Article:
Hi everyone. This week, February 1st, we usher in the Lunar New Year. In Vietnam, where I was born, Tết is a big deal. It’s like Christmas, Fourth of July, Superbowl, and Shark Week combined. The entire country is consumed with an air of festivity as people decorate with branches of plum and apricot blossoms, make sticky rice cakes and candied fruit, and clean houses and altars. Incessant Tết music plays everywhere as the intoxicating scent of sandalwood wafts through the air.
To be culturally respectful, you should take the entire day, if not week, off.
This is going be the year of the Tiger. The Tiger symbolizes courage and fierceness. It is the diametric opposite of the Monkey, whose strength is in thinking and strategy. This is not to say that Tigers don’t think. They do. But they are geared toward action. And that’s what this year will be about. Courage, however, can manifest in many different ways. Here are 22 that I’ve thought of. Pick a few and do them this year:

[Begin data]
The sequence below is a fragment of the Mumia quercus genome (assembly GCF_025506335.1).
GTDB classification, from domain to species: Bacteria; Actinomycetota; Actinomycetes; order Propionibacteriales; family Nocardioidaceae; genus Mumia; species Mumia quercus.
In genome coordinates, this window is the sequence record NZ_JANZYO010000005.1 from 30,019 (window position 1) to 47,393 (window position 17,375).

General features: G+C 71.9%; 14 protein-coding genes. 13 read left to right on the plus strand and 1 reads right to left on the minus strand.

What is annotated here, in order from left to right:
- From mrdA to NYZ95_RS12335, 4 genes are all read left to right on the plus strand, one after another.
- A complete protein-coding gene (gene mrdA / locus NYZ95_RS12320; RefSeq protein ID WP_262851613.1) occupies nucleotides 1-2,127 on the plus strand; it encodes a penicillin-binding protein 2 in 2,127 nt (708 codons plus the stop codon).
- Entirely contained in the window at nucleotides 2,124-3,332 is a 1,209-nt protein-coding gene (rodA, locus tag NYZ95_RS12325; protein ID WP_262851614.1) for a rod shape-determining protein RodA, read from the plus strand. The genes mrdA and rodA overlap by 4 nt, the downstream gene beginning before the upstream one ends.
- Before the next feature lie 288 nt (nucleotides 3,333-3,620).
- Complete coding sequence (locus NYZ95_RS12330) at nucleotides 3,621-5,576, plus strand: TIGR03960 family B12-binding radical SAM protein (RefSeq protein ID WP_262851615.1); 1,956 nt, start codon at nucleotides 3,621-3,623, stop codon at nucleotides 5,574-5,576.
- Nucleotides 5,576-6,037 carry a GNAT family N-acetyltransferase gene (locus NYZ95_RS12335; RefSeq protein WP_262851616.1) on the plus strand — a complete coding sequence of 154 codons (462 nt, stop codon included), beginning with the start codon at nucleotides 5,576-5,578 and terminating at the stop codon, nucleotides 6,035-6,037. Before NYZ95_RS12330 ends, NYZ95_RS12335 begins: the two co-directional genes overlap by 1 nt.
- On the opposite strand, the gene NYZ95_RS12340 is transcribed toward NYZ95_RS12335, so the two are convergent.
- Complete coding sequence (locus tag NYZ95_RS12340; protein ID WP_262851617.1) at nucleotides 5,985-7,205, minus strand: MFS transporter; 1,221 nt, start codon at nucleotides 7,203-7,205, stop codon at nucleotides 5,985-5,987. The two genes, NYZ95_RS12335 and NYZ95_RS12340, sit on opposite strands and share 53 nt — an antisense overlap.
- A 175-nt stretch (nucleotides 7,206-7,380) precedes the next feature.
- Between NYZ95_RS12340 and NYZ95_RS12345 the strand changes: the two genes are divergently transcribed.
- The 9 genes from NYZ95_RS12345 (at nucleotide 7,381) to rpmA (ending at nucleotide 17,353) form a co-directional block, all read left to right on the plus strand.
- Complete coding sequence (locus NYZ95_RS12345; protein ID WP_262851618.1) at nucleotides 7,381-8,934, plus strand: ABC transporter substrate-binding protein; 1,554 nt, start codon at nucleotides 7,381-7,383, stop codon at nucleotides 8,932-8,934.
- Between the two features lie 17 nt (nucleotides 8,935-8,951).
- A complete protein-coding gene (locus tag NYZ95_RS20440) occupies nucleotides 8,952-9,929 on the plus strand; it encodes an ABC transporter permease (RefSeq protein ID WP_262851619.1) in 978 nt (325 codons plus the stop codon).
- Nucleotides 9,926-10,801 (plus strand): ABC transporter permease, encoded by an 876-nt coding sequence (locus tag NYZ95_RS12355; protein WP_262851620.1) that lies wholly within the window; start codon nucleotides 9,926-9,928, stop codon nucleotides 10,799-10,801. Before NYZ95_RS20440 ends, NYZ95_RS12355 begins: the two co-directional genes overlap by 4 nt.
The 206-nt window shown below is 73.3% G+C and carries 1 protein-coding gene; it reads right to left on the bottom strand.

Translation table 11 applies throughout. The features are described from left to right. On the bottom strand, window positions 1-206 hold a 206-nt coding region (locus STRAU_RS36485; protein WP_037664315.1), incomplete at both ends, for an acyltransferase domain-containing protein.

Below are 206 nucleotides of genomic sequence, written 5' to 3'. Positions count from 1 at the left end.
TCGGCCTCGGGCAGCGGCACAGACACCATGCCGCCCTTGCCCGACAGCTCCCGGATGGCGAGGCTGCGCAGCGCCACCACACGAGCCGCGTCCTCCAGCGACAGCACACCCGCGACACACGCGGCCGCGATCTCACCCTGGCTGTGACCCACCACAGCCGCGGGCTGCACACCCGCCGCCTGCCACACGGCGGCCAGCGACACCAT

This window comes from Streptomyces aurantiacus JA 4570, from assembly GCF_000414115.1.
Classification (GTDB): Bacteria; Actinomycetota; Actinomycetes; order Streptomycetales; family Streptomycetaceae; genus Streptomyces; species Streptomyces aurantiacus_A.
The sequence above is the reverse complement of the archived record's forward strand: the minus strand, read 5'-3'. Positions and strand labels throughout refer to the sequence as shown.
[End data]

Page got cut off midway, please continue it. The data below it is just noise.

It seems that with Omicron and everything going on, we are going to be having virtual meetings for the foreseeable future. I’ve been reading through lists of guidelines for virtual meetings, and they are ridiculous, still stressing the standards of “professionalism.” One dude recommended wearing slacks or other work-related pants, even though people may not be able to see what we’re wearing below the waist.